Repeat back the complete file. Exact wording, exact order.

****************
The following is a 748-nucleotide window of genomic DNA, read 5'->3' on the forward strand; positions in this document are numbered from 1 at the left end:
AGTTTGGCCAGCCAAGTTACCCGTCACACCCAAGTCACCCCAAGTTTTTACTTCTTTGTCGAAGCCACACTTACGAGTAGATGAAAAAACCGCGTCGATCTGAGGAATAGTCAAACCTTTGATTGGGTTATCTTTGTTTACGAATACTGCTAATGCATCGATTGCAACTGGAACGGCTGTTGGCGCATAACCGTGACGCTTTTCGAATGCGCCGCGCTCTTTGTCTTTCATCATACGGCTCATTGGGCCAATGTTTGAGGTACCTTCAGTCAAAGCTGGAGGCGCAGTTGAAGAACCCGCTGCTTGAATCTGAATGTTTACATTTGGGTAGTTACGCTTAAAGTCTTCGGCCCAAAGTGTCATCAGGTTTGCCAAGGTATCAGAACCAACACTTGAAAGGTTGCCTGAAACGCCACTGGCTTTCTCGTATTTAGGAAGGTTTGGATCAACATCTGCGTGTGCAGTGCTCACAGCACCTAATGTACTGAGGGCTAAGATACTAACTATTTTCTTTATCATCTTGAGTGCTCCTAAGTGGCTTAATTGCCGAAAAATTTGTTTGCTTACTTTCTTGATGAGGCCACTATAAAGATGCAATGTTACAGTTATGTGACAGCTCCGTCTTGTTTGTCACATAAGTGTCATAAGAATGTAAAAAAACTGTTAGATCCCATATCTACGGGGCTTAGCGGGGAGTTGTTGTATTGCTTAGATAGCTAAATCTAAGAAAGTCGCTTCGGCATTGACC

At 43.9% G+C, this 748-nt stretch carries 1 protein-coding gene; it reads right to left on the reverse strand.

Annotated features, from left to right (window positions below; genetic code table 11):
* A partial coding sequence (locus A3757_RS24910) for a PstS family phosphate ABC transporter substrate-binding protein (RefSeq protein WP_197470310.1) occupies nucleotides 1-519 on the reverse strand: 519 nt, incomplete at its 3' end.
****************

The following is a 748-nucleotide window of genomic DNA, read 5'->3' on the forward strand; positions in this document are numbered from 1 at the left end:
AGTTTGGCCAGCCAAGTTACCCGTCACACCCAAGTCACCCCAAGTTTTTACTTCTTTGTCGAAGCCACACTTACGAGTAGATGAAAAAACCGCGTCGATCTGAGGAATAGTCAAACCTTTGATTGGGTTATCTTTGTTTACGAATACTGCTAATGCATCGATTGCAACTGGAACGGCTGTTGGCGCATAACCGTGACGCTTTTCGAATGCGCCGCGCTCTTTGTCTTTCATCATACGGCTCATTGGGCCAATGTTTGAGGTACCTTCAGTCAAAGCTGGAGGCGCAGTTGAAGAACCCGCTGCTTGAATCTGAATGTTTACATTTGGGTAGTTACGCTTAAAGTCTTCGGCCCAAAGTGTCATCAGGTTTGCCAAGGTATCAGAACCAACACTTGAAAGGTTGCCTGAAACGCCACTGGCTTTCTCGTATTTAGGAAGGTTTGGATCAACATCTGCGTGTGCAGTGCTCACAGCACCTAATGTACTGAGGGCTAAGATACTAACTATTTTCTTTATCATCTTGAGTGCTCCTAAGTGGCTTAATTGCCGAAAAATTTGTTTGCTTACTTTCTTGATGAGGCCACTATAAAGATGCAATGTTACAGTTATGTGACAGCTCCGTCTTGTTTGTCACATAAGTGTCATAAGAATGTAAAAAAACTGTTAGATCCCATATCTACGGGGCTTAGCGGGGAGTTGTTGTATTGCTTAGATAGCTAAATCTAAGAAAGTCGCTTCGGCATTGACC

At 43.9% G+C, this 748-nt stretch carries 1 protein-coding gene; it reads right to left on the reverse strand.

Annotated features, from left to right (window positions below; genetic code table 11):
* A partial coding sequence (locus A3757_RS24910) for a PstS family phosphate ABC transporter substrate-binding protein (RefSeq protein WP_197470310.1) occupies nucleotides 1-519 on the reverse strand: 519 nt, incomplete at its 3' end.